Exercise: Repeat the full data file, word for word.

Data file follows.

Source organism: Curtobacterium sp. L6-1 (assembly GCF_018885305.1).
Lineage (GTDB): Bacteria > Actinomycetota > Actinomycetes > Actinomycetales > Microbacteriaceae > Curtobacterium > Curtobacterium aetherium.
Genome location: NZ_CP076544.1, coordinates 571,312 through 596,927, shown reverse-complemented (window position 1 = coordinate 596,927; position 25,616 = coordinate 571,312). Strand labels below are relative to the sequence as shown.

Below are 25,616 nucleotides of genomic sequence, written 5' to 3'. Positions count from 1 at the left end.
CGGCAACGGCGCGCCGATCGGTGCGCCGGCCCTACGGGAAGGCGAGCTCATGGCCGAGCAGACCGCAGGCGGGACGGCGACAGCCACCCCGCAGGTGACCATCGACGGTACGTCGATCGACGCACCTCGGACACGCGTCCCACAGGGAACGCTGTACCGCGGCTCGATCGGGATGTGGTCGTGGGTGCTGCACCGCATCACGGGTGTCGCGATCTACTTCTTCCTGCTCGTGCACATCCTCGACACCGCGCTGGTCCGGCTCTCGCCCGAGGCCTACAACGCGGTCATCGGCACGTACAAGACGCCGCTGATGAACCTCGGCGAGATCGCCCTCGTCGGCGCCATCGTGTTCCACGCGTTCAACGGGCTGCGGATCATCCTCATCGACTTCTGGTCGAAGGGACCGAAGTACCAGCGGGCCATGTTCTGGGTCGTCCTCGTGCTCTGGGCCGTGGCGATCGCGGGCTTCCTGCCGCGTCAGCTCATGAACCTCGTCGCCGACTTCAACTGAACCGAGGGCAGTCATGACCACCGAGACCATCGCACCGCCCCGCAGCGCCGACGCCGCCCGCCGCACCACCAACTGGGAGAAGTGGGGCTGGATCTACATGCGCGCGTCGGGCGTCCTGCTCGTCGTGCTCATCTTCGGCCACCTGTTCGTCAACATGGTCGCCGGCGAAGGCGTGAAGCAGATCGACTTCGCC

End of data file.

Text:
Source organism: Curtobacterium sp. L6-1 (assembly GCF_018885305.1).
Lineage (GTDB): Bacteria > Actinomycetota > Actinomycetes > Actinomycetales > Microbacteriaceae > Curtobacterium > Curtobacterium aetherium.
Genome location: NZ_CP076544.1, coordinates 571,312 through 596,927, shown reverse-complemented (window position 1 = coordinate 596,927; position 25,616 = coordinate 571,312). Strand labels below are relative to the sequence as shown.

Below are 25,616 nucleotides of genomic sequence, written 5' to 3'. Positions count from 1 at the left end.
CGGCAACGGCGCGCCGATCGGTGCGCCGGCCCTACGGGAAGGCGAGCTCATGGCCGAGCAGACCGCAGGCGGGACGGCGACAGCCACCCCGCAGGTGACCATCGACGGTACGTCGATCGACGCACCTCGGACACGCGTCCCACAGGGAACGCTGTACCGCGGCTCGATCGGGATGTGGTCGTGGGTGCTGCACCGCATCACGGGTGTCGCGATCTACTTCTTCCTGCTCGTGCACATCCTCGACACCGCGCTGGTCCGGCTCTCGCCCGAGGCCTACAACGCGGTCATCGGCACGTACAAGACGCCGCTGATGAACCTCGGCGAGATCGCCCTCGTCGGCGCCATCGTGTTCCACGCGTTCAACGGGCTGCGGATCATCCTCATCGACTTCTGGTCGAAGGGACCGAAGTACCAGCGGGCCATGTTCTGGGTCGTCCTCGTGCTCTGGGCCGTGGCGATCGCGGGCTTCCTGCCGCGTCAGCTCATGAACCTCGTCGCCGACTTCAACTGAACCGAGGGCAGTCATGACCACCGAGACCATCGCACCGCCCCGCAGCGCCGACGCCGCCCGCCGCACCACCAACTGGGAGAAGTGGGGCTGGATCTACATGCGCGCGTCGGGCGTCCTGCTCGTCGTGCTCATCTTCGGCCACCTGTTCGTCAACATGGTCGCCGGCGAAGGCGTGAAGCAGATCGACTTCGCC